Critical Interaction Design

    As briefly demonstrated, the histories of interactivity and digital systems run parallel up till the 1990s. The engineering culture’s perception of the end user has slowly changed to understand the multi-layeredness of the position, but the user still, largely, remains without “a lived identity”. Critical interaction design addresses a cross roads of cultural and media studies meeting system design and computer science. One has to also take into account that humanities are not trained into complex systems, nor are engineers trained to research complex humans. On a fundamental level, understanding interactivity is an interdisciplinary task. In the 1990s interface design the use of metaphor occupied a central aspect of interaction design research. The challenge already laid out by Nicholas Negroponte’s MIT team when building one of the early desktop interfaces was that of “ars memorabilia” art of memory, connecting images, memories and locations. How to connect the currently visible with the invisible, and how to make the latter available, known?

    In his book, Where the Action Is, Paul Dourish (also part of ISEA2004 International Programme Committee) suggests that traditional Human-Computer Interaction (HCI) models are no longer capable of understanding interaction between humans and computers. Whereas the traditional models used to comprehend the world in terms of plans, procedures, tasks and goals, the contemporary HCI looks at interaction “not only as whatis being done, but also as howit is being done. Interaction is the means by which work is accomplished, dynamically and in context”. His point about “where the action is” refers firstly to the development of visual interfaces for information management, secondly to physical devices that penetrate our everyday lives and thirdly to the networked, social nature of computer interfaces. In other words, when designing soft and hard interfaces one should be addressing both social and tangible computing, and consider interaction as a situated action. The becoming invisible, ubiquitous in this context, is very central to the Wearable Experience.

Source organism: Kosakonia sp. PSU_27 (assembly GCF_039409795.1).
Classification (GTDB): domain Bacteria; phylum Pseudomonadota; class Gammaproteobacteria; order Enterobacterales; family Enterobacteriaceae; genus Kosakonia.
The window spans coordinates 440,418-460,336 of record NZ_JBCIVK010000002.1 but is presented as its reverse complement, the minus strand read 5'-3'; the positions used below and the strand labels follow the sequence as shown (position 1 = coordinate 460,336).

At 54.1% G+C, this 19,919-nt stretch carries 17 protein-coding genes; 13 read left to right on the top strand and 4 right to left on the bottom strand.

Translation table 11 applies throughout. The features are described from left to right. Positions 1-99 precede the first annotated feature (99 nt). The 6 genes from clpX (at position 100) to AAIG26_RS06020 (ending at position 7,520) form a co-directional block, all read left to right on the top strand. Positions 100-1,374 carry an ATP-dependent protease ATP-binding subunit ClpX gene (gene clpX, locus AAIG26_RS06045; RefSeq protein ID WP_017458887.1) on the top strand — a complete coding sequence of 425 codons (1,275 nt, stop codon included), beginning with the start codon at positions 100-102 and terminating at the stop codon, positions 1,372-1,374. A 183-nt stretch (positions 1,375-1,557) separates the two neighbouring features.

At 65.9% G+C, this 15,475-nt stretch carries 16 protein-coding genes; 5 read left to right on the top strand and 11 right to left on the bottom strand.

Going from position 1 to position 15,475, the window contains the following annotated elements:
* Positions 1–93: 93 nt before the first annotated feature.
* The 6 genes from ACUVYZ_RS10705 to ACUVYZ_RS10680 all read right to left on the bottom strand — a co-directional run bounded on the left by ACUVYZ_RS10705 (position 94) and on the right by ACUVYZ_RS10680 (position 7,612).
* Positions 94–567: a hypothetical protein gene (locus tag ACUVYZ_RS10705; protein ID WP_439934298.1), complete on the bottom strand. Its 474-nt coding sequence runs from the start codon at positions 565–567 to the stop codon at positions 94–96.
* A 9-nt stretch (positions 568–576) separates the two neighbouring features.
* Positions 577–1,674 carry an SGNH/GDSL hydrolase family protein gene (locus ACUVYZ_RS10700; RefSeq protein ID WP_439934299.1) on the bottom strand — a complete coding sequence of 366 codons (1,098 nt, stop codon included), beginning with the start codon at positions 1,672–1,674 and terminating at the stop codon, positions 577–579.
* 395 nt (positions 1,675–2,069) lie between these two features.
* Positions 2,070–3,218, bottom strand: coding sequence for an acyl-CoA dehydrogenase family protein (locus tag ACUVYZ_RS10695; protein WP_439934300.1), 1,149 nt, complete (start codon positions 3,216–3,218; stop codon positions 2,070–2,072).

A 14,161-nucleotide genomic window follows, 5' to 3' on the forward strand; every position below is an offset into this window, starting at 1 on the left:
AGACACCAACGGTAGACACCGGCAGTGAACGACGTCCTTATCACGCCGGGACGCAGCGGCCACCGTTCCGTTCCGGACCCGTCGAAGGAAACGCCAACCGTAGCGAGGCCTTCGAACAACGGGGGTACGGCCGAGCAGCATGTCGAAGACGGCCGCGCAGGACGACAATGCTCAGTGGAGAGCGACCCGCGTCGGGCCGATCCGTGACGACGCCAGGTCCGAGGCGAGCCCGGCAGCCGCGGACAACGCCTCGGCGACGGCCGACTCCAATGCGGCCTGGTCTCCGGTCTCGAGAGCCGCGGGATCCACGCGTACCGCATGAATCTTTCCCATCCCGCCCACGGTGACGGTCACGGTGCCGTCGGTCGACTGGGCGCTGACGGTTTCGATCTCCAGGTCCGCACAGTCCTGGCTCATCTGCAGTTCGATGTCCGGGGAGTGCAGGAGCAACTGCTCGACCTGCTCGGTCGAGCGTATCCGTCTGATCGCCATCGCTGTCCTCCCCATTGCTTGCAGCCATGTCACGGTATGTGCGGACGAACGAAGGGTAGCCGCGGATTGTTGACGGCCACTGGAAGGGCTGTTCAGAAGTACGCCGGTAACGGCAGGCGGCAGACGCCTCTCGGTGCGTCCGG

A good example of social computing is the ways in which the fastest growing new media industry, production of games, is changing its design processes. The game users are incorporated into the development of games in ways that go far beyond traditional software development models. Walt Scacchi from the University of Irvine has looked at Free/Open Source (F/OSS) development practices in relation to games production. Game users are increasingly becoming developers though F/OSS development, which “is inherently a complex web of socio-technical processes, development situations, and dynamically emerging development contexts”. The traditional software design life cycles and prescriptive standards are radically challenged. The users of software driven products (games) and their user culture (game playing) are at the heart of the design process.

    The iterations in this design process are based on user experiences in their every day life contexts rather than in the sterile environments of usability laboratories. In other words, the design practice is intimately tied with the process of user experience being mediated amongst the users and back to the design team that started the process. My own research over the Last years has focused on the theme situated user experience. In that work I am making further arguments that interactive media involve radically new aesthetic and embodied ways for constructing, networking, experiencing and living with new media objects; and that there cannot be a unified concept of interactivity and use.